President Barack Obama announced a "My Brother's Keeper," an initiative to help young Black and Brown men succeed. Many present in the East Wing of the White House described the announcement of this initiative as "an emotional moment" for President Obama and for many of the others gathered there.
Several of the African American men who were present at the announcement took to the airwaves afterwards, talking about how it felt to be in a room where the nation's first Black president talked about his own background and his identification with troubled young Black men. The parents of slain teens Trayvon Martin and Jordan Davis were in the room, reinforcing a statement the president made a year or so ago when he said that if he had a son, he would have looked like Trayvon Martin.
While President Obama says he will ask government agencies to work together to create more possibilities for young Black men. He emphasized that the "My Brother's Keeper" initiative is not a new government program. Indeed, early funding will come from private foundations. Few specifics of the program have been released, but preliminary activity will include a review of existing programs to determine what works and what doesn't. Still, the president has used the power of his pen, the phone and his pulpit to raise awareness about the many economic challenges African American men face.
Using the term "no excuses" President Obama told young men that they had to take responsibility for their own success. That comment gave CNN anchor Don Lemon the opportunity to mouth off at Obama critics, to chide his own critics, and to demonstrate why he might be a more effective opinionator than journalist. Lemon was one of many, also, to describe "My Brother's Keeper" as part of the Obama legacy. Many said they expect the president to continue be involved in the empowerment of Black and Brown boys and men.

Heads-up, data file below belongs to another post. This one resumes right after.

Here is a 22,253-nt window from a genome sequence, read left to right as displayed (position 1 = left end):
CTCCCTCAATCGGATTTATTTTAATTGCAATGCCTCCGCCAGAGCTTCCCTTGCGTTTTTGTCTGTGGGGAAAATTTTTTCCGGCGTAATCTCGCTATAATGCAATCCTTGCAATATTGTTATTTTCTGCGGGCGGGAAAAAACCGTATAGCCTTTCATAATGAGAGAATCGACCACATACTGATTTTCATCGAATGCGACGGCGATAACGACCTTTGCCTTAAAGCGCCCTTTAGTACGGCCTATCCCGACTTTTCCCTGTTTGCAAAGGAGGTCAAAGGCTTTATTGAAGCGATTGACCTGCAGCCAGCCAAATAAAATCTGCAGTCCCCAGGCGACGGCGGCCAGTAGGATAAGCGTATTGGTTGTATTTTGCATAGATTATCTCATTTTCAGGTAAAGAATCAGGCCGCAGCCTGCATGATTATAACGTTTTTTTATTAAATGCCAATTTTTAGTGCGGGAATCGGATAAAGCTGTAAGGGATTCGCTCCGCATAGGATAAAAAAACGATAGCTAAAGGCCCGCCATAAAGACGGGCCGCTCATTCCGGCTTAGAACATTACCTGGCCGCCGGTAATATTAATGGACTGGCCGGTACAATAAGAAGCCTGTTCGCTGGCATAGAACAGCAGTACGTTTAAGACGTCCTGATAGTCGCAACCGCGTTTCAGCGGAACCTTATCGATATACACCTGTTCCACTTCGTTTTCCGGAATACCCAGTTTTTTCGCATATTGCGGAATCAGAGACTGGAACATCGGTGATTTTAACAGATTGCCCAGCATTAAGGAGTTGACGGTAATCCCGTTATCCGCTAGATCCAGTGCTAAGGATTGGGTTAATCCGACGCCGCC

While I think "My Brother's Keeper" has tremendous potential, given the socioeconomic status of African American men, there is not yet enough meat on the bones of the announcement to judge. President Obama has three years left in office. Is this as good as it gets?
For all the good he will do with the "My Brother's Keeper" initiative, the president may leave a different kind of legacy with his recent set of nominees to the Georgia district court. With six vacant seats on that court, our president has chosen to appoint four Republicans, including two social conservatives. In a state that is 31 percent African American, there is only one Black nominee. These judges are appointed for life. Judicial appointments are a clear part of a legacy.
President Obama has been vocal about people's right to vote, and disdainful of voter suppression tactics from long lines to voter ID. Attorney General Eric Holder has brought suit against counties and states engaged in various gerrymandering and voter suppression tactics. Why, then, would President Obama nominate Mark Cohen, who successfully defended Georgia's voter ID law in court? Despite opposition from Rev. Joseph Lowery, as well as by civil rights veteran and Congressman John Lewis (D-Ga.), the president has refused to rescind the Cohen nomination. The young men he lifted up in his "My Brother's Keeper" initiative may be the same ones denied the right to vote through voter suppression. Cohen, in his late 50s, may serve as many as two decades on the bench. What kind of anti-civil rights rulings might he make?
Rev. Lowery and Congressman Lewis are among those also opposing former state legislator Michael Boggs because of his conservative legislative record, which includes opposition to marriage equality, his vote to keep the confederate insignia on the Georgia flag, and his efforts to restrict access to abortion. Through his votes, Boggs has indicated his opposition to the African American community, to women, and to the LGBT community. What kind of votes might we expect from Boggs, who is in his early 50s, in the decades to come? And why won't President Obama listen to those African American stalwarts who strongly object to this nomination?
Georgia Rep. David Scott told TVOne's Roland Martin that these nominations are disrespectful to the nation and to the African American community. The national civil rights organizations have, unfortunately, been silent on this matter. Are they too frightened of losing the president's goodwill to speak up?
Ten years from now, will we write that the status of African American and Latino boys and men has improved? That Judges Cohen and Boggs have made rulings that have further eroded civil and human rights? A collective Black voice muted by the fact that a community can't excoriate a White president after giving a Black one a pass? Which is the Obama legacy?
[Julianne Malveaux is a Washington, D.C.-based economist and writer. She is President Emerita of Bennett College for Women in Greensboro, N.C. ]